Profile: Bureij Refugee Camp Recovering From Most Recent Israeli Incursion in the Gaza Strip

All Things Considered: March 3, 2003

Israeli Incursion Puts Down Hamas



MICHELE NORRIS, host:

Eight Palestinians were killed today and dozens of others wounded in a large-scale Israeli incursion into the Gaza Strip. Before dawn, dozens of Israeli tanks backed by helicopter gunships stormed into a refugee camp. Hours after the raid, Palestinian militants responded by firing several homemade rockets from Gaza into southern Israel. NPR's Linda Gradstein reports from Gaza.

LINDA GRADSTEIN reporting:

Sixteen-year-old Mugdi al-Machudoh(ph) was asleep at his home in the Bureij camp when Israeli tanks and dozens of soldiers surrounded the home of one of his neighbors. The house belonged to a man whose son was killed trying to attack an Israeli checkpoint in Gaza last month. Mugdi says the soldiers used loudspeakers to tell residents to stay inside. He sat next to his mother, who was about to give birth to her 12th child. At 1:30 AM, Mugdi says, there was a huge explosion, then his house crumbled.

MUGDI AL-MACHUDOH: (Through Translator) Then I hear the voice of my mother. She was asking for help and calling my father, `Help me! Help me! Hurry, help me!' But we couldn't find her.

GRADSTEIN: By the time the tanks withdrew and Mugdi's mother was pulled from the rubble, she and her unborn baby were dead. Several of Mugdi's siblings as well as his father were wounded.

SOUNDBITE OF CHILDREN PICKING THROUGH RUBBLE

GRADSTEIN: Near Mugdi's home, several children pick through the rubble looking for their school books. Small pairs of black shoes covered in dust peek out from mounds of cinder blocks.

The apparent target of the Israeli raid was 67-year-old Mohammed Taha, one of the founders of the Islamist Hamas movement. Israeli military spokesmen charge that Taha directed many attacks against Israelis. He was wounded by Israeli fire today before he and five of his sons were arrested. The Taha home was also demolished.

The Israeli raid on the Bureij camp was the latest in a series of incursions in Gaza, long a major stronghold of Hamas. Defense Minister Shaul Mofaz said yesterday that Israel will step up its offensive against Hamas, which has claimed responsibility for many of the bloodiest attacks against Israelis. Army spokeswoman Sharon Feingold says Israel is prepared for a long fight.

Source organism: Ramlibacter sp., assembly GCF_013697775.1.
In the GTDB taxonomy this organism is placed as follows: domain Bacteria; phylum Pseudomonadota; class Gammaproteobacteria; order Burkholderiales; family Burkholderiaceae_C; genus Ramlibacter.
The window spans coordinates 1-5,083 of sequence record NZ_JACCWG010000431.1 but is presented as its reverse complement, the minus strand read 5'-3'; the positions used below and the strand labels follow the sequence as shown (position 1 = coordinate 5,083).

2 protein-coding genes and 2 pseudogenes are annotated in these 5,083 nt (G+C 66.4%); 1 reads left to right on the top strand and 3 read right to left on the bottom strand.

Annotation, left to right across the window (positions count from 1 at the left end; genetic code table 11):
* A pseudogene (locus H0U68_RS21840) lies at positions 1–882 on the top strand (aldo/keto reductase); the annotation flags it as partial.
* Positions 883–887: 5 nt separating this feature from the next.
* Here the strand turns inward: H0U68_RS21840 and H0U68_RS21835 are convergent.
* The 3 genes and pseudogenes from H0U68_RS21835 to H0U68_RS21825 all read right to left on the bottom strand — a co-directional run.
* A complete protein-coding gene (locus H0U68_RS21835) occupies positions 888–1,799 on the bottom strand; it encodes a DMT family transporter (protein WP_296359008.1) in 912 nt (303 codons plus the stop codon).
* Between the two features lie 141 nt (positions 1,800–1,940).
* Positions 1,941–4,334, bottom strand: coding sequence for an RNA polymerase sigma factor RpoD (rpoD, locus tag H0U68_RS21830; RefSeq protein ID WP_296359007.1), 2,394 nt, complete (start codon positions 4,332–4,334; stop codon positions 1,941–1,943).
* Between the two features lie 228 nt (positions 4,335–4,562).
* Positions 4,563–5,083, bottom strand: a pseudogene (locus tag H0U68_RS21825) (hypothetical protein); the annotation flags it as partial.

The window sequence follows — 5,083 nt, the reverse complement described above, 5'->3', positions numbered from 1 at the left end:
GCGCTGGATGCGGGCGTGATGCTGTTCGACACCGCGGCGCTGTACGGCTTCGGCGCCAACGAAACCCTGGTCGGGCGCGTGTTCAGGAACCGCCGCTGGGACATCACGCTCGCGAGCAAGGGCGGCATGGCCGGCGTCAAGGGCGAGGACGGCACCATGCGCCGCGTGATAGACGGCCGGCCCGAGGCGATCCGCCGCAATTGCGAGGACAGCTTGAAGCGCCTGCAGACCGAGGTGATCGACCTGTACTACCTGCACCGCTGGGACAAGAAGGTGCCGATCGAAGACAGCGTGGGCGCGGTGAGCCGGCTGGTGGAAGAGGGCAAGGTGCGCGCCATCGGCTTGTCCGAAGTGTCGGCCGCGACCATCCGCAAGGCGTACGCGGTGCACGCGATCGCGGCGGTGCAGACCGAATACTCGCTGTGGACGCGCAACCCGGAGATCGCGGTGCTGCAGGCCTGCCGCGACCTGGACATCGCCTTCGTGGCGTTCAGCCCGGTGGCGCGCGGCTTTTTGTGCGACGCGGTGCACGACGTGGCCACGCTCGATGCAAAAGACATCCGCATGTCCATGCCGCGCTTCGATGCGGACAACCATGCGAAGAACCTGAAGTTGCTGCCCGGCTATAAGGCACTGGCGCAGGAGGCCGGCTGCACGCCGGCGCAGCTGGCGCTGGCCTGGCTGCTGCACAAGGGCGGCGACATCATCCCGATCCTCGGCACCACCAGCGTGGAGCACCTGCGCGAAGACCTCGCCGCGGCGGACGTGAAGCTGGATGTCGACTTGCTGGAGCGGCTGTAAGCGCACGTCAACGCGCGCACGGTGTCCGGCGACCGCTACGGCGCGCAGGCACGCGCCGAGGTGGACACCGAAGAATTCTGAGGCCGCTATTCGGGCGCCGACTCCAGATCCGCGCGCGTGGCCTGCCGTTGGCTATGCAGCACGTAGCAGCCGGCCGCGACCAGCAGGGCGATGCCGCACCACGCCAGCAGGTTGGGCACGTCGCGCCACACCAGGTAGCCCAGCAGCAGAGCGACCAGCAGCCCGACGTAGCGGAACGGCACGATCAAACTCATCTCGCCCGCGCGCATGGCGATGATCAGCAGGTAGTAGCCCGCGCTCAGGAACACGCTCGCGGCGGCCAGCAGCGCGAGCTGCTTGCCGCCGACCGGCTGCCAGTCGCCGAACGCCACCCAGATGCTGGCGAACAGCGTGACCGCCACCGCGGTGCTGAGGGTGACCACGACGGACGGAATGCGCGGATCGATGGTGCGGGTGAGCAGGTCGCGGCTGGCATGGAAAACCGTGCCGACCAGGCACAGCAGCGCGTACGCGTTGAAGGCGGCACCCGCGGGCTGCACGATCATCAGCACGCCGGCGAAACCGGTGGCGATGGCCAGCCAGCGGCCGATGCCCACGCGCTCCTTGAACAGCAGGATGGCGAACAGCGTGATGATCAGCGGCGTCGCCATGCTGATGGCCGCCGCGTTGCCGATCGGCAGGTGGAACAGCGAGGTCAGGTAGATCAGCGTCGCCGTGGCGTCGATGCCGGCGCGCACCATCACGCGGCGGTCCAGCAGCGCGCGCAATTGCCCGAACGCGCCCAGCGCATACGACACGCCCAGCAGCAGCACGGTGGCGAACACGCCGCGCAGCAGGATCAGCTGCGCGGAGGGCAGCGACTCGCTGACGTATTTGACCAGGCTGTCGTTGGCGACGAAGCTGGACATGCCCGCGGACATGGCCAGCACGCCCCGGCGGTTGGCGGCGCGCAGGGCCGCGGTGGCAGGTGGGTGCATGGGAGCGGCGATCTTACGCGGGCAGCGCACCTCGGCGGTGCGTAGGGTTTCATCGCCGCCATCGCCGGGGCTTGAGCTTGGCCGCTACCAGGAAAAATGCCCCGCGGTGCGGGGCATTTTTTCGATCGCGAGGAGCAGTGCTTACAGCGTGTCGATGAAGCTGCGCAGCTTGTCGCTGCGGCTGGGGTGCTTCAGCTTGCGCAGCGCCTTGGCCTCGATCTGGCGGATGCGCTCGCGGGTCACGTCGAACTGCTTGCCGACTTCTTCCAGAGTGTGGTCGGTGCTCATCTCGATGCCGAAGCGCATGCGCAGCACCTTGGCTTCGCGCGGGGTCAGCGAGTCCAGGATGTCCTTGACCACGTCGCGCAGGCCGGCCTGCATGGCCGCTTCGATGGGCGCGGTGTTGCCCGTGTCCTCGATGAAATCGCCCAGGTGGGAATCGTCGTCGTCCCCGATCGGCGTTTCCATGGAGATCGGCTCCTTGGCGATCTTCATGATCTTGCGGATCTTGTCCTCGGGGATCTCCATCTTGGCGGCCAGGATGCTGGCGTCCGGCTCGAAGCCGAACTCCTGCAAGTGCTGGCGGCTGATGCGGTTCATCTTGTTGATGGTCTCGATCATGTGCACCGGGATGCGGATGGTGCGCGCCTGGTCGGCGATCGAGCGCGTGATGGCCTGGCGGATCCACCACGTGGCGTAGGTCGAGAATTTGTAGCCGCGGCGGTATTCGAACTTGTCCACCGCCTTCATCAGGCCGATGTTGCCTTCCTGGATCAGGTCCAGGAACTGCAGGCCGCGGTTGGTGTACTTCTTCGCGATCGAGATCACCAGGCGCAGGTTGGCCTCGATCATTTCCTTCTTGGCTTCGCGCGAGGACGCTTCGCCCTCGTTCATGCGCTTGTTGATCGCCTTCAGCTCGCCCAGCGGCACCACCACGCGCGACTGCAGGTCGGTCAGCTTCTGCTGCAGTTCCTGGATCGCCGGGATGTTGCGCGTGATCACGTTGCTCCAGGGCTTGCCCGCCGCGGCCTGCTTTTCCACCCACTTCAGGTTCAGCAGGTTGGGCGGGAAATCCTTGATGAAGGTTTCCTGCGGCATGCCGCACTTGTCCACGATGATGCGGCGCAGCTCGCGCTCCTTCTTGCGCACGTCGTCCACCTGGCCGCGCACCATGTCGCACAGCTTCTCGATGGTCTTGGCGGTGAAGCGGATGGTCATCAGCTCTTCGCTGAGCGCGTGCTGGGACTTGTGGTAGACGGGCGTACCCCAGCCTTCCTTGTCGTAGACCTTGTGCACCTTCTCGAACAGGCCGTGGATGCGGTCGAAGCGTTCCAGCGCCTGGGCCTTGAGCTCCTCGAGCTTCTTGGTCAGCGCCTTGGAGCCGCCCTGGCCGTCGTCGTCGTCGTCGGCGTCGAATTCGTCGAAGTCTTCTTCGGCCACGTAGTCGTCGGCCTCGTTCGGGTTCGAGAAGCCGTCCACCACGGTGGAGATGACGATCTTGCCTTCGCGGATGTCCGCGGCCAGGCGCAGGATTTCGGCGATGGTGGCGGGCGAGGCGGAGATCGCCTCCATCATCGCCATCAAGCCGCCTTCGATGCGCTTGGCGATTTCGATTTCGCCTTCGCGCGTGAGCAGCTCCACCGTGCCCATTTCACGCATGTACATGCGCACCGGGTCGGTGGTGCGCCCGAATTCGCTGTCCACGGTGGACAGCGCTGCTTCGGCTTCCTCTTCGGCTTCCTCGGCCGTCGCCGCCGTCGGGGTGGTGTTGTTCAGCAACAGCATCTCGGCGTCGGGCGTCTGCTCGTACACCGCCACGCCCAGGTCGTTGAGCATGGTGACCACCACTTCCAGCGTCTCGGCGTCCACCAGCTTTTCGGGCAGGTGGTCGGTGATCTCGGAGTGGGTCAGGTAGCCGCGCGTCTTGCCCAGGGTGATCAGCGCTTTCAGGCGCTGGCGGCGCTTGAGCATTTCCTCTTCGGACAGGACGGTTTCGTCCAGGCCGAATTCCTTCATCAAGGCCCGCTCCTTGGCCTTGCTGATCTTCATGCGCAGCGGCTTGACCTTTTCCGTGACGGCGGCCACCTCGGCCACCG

Ms. SHARON FEINGOLD (Israeli Army Spokeswoman): This is an ongoing, continuous effort. And the more pressure we put on the terrorist infrastructure, the less likely they are to regain their capabilities and to continue to launch terrorist activity, terrorist attacks against our civilians, our towns and our soldiers.

SOUNDBITE OF FUNERAL; GUNSHOTS

Unidentified Man: (Foreign language spoken)

GRADSTEIN: At the mass funeral for the victims of today's raid, masked Palestinian gunmen shot in the air and called for revenge. Israeli officials say the house demolitions, like those carried out today in the Bureij camp, are the most effective deterrent to more Palestinian attacks. But Kamal Osha(ph), a father of 10 whose house was damaged in today's raid, disagrees.

Mr. KAMAL OSHA (Palestinian): (Through Translator) This would increase the hatred that I feel towards them. If they would demolish my home, if they will destroy my home, then I will do anything if I can against them.

GRADSTEIN: Also today in the West Bank, Israeli soldiers shot dead a Palestinian who tried to bypass a checkpoint on the road between Nablus and Ramallah. The Israeli army said it was investigating the incident. Linda Gradstein, NPR News, Bureij refugee camp, in Gaza.

Copyright 2003 National Public Radio®. All rights reserved. No quotes from the materials contained herein may be used in any media without attribution to National Public Radio. This transcript may not be reproduced in whole or in part without prior written permission. For further information, please contact NPR's Permissions Coordinator at (202) 513-2000.

This transcript was created by a contractor for NPR, and NPR has not verified its accuracy. For all NPR programs, the broadcast audio should be considered the authoritative version.